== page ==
Monthly Archive: October 2017

Sidewalk Labs Is Building Its Own City

The Toronto waterfront (Photo by Alex Shutin)

In May, Bloomberg Technology reported that Downtown Toronto could be getting a “smart city” development from Sidewalk Labs, a subsidiary of Google’s parent company Alphabet — but details on the project were scarce. On Tuesday, some of those details were unveiled on the city’s eastern waterfront with much fanfare, and a backdrop of high-ranking Canadian officials like Prime Minister Justin Trudeau, Ontario Premier Kathleen Wynne and Toronto Mayor John Tory.

“Sidewalk Toronto,” as the project is called, will be a “new kind of mixed-use, complete community” on roughly 800 acres of the city’s eastern waterfront, according to a release about the project. It will combine “forward-thinking urban design” and “new digital technology” to create “people-[centered neighborhoods] that achieve precedent-setting levels of sustainability, affordability, mobility and economic opportunity,” the release states. As Next City reported in May, it will be part of Quayside, a 2,000-acre waterfront community that is intended to “serve as a test bed for emerging technologies, materials, approaches and processes that will address these challenges and create a new global benchmark for sustainable, inclusive and accessible urban development,” according to an RFP for the project.

So what, exactly, does that entail? The release offers several clues. Most concretely, to enable the creation of a “global hub of new industry focused on urban innovation,” Alphabet will move Google’s Canadian headquarters to the area. The partnership also promises to explore climate-positive energy systems, self-driving transit and new construction techniques to help lower building costs. A $1.25 billion CAD ($1 billion USD) investment will go toward flood protection and the creation of infrastructure necessary to kick off development. And Sidewalk Labs has committed $50 million to an initial joint planning and pilot testing phase.

“Today’s announcement is about creating a new type of [neighborhood] that puts people first,” Prime Minister Justin Trudeau said, according to the release. “Sidewalk Toronto will transform Quayside into a thriving hub for innovation and a community for tens of thousands of people to live, work and play. This project offers unprecedented opportunities for Canadian innovators and will create thousands of good, middle-class jobs.”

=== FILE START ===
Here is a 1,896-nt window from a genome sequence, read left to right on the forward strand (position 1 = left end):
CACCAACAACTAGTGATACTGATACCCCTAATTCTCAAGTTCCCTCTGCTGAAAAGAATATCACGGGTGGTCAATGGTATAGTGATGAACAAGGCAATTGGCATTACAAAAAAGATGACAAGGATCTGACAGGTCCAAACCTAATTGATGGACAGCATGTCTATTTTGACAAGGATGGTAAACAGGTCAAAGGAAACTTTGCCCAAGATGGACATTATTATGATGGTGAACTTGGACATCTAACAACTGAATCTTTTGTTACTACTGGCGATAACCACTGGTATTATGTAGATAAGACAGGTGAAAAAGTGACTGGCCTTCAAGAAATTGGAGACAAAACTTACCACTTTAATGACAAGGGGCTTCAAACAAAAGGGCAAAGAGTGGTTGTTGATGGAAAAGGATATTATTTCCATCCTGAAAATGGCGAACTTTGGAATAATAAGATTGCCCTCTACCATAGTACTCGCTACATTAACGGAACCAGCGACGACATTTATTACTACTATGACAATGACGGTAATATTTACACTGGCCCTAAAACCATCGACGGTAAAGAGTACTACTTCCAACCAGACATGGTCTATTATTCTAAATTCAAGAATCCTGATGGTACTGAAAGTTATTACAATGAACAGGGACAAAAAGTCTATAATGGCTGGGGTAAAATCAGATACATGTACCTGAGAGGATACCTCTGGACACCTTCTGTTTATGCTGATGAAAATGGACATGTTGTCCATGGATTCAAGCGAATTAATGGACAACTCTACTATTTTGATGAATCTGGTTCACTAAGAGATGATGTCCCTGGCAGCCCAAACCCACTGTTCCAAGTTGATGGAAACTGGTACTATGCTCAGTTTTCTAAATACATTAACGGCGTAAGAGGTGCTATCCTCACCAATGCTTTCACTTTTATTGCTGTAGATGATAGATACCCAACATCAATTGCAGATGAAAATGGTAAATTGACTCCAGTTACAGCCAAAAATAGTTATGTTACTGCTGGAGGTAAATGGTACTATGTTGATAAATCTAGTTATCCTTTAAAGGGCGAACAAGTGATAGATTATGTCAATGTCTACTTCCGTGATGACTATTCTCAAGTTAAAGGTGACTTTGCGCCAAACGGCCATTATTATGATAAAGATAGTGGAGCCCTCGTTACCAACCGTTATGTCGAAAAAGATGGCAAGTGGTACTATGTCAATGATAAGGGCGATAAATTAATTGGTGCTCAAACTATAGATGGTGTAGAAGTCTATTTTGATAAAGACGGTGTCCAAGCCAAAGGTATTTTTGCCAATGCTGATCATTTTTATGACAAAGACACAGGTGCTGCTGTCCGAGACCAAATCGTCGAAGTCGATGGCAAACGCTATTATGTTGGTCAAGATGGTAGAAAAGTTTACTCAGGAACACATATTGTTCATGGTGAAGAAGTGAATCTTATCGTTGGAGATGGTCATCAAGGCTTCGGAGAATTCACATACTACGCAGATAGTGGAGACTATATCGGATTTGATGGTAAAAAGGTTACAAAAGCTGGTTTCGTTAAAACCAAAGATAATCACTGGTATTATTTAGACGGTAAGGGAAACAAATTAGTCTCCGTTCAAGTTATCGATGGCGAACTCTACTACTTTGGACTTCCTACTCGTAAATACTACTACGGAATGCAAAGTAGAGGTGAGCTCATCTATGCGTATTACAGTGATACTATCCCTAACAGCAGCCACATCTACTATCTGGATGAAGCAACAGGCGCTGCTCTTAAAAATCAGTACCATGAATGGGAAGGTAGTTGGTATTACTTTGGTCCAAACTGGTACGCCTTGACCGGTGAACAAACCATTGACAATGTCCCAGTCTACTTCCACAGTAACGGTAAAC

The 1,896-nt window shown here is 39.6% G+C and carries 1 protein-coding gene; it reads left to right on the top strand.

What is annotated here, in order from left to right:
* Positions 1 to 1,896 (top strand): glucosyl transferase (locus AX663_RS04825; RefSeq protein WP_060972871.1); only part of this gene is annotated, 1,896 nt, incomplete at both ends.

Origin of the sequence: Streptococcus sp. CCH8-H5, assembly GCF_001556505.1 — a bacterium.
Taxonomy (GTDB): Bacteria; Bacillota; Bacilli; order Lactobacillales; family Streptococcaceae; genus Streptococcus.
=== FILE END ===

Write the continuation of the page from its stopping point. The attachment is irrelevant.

Other Sidewalk Labs projects include a partnership with with Transportation for America on smart streets innovations, a partnership with the U.S. DOT on a traffic data platform, and installing free WiFi hubs across New York City.

Cleanup Begins in NYC’s Most Polluted Waterway

(AP Photo/Mark Lennihan)

Brooklyn’s Gowanus Canal, one of the most polluted waterways in the U.S., became a federally-designated superfund site in 2010, meaning, as the Architect’s Newspaper puts it, that for seven years it’s been identified as “a significant hazard to people, animals, plants, and everything alive — in short, an environmental and public health disaster just a rainy day away from cross-contamination.”

Now, a long-anticipated cleanup has finally begun. Preliminary dredging began the first week of October, and the full project is anticipated to cost around $500 million, the Architect’s Newspaper reports.

As Next City covered in June, the Gowanus Canal Conservancy has partnered with landscape architecture firm Scape to develop a vision for the waterway. (Kate Orff, founder of Scape, was recently awarded a MacArthur Genius grant). The company’s proposal, released in June, is a framework listing four broad goals: creating and maintaining a cleaner urban ecosystem, and fostering a more connected community, a network of parks and a wild urban waterway. A more in-depth master plan, looking at transportation options and waterfront access around the canal, among other things, will be developed over the next few months.

According to the Architect’s Newspaper, this is the first time the city has tried to clean the canal since it was channelized in the mid-1800s. But several smaller-scale projects have taken aim at the dirty waters, including landscape architect and urban designer Diana Balmori’s “floating island,” a 2015 partnership with GCC that layered plants atop metal culvert pipes filled with plastic bottles to filter out pollutants. And in 2016, a Gowanus community board approved the installation of dumpsters filled with soil and greenery around the canal to soak up stormwater before it reaches the waterway.